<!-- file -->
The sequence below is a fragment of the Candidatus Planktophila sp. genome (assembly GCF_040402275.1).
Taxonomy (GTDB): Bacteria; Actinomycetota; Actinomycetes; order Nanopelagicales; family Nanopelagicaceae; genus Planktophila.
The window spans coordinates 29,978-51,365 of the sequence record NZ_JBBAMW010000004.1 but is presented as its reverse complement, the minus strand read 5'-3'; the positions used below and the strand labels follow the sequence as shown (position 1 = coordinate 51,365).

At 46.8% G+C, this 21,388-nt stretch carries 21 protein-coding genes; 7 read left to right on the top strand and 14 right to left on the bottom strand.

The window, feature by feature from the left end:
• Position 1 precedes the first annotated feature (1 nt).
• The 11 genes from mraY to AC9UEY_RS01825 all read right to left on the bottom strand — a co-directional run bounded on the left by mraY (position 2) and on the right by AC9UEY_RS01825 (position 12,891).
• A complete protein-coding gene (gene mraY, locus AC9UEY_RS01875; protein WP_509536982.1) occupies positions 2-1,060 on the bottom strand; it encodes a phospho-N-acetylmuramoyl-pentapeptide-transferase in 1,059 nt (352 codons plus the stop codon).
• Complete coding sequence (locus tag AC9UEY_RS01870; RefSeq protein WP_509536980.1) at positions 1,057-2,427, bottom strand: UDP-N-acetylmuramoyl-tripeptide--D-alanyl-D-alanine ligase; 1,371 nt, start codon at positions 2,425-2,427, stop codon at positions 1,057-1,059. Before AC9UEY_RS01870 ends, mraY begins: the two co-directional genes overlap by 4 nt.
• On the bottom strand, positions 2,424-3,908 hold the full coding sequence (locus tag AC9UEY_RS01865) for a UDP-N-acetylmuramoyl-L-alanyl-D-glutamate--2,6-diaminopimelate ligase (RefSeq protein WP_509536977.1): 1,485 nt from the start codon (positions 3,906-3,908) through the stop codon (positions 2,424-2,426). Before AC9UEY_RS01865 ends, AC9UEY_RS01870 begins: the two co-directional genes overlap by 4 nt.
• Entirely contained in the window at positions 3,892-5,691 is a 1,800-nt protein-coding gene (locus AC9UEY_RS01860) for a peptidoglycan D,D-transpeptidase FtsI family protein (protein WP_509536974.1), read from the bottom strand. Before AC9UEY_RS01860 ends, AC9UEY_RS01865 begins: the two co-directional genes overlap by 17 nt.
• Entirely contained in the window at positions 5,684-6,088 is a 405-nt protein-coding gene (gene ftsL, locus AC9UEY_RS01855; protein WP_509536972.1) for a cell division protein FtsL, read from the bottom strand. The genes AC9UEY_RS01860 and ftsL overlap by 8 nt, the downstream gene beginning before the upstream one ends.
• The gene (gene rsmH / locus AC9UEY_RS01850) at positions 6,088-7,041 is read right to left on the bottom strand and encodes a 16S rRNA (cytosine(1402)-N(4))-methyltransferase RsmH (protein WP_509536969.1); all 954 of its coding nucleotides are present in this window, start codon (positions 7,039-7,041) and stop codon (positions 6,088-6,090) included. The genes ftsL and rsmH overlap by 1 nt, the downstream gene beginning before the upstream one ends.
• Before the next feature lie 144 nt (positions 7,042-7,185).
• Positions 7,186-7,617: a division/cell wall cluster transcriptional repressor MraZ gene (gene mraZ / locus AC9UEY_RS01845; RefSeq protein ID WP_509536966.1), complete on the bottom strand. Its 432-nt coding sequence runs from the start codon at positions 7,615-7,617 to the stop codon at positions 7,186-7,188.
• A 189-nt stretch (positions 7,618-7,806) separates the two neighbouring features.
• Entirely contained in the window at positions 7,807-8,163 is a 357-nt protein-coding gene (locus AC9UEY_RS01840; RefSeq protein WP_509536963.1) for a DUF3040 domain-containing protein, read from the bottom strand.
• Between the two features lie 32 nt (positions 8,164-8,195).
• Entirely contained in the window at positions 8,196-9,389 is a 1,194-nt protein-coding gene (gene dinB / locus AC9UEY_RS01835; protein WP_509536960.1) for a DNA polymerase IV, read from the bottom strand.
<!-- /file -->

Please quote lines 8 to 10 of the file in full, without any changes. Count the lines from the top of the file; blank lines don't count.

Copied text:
• A complete protein-coding gene (gene mraY, locus AC9UEY_RS01875; protein WP_509536982.1) occupies positions 2-1,060 on the bottom strand; it encodes a phospho-N-acetylmuramoyl-pentapeptide-transferase in 1,059 nt (352 codons plus the stop codon).
• Complete coding sequence (locus tag AC9UEY_RS01870; RefSeq protein WP_509536980.1) at positions 1,057-2,427, bottom strand: UDP-N-acetylmuramoyl-tripeptide--D-alanyl-D-alanine ligase; 1,371 nt, start codon at positions 2,425-2,427, stop codon at positions 1,057-1,059. Before AC9UEY_RS01870 ends, mraY begins: the two co-directional genes overlap by 4 nt.
• On the bottom strand, positions 2,424-3,908 hold the full coding sequence (locus tag AC9UEY_RS01865) for a UDP-N-acetylmuramoyl-L-alanyl-D-glutamate--2,6-diaminopimelate ligase (RefSeq protein WP_509536977.1): 1,485 nt from the start codon (positions 3,906-3,908) through the stop codon (positions 2,424-2,426). Before AC9UEY_RS01865 ends, AC9UEY_RS01870 begins: the two co-directional genes overlap by 4 nt.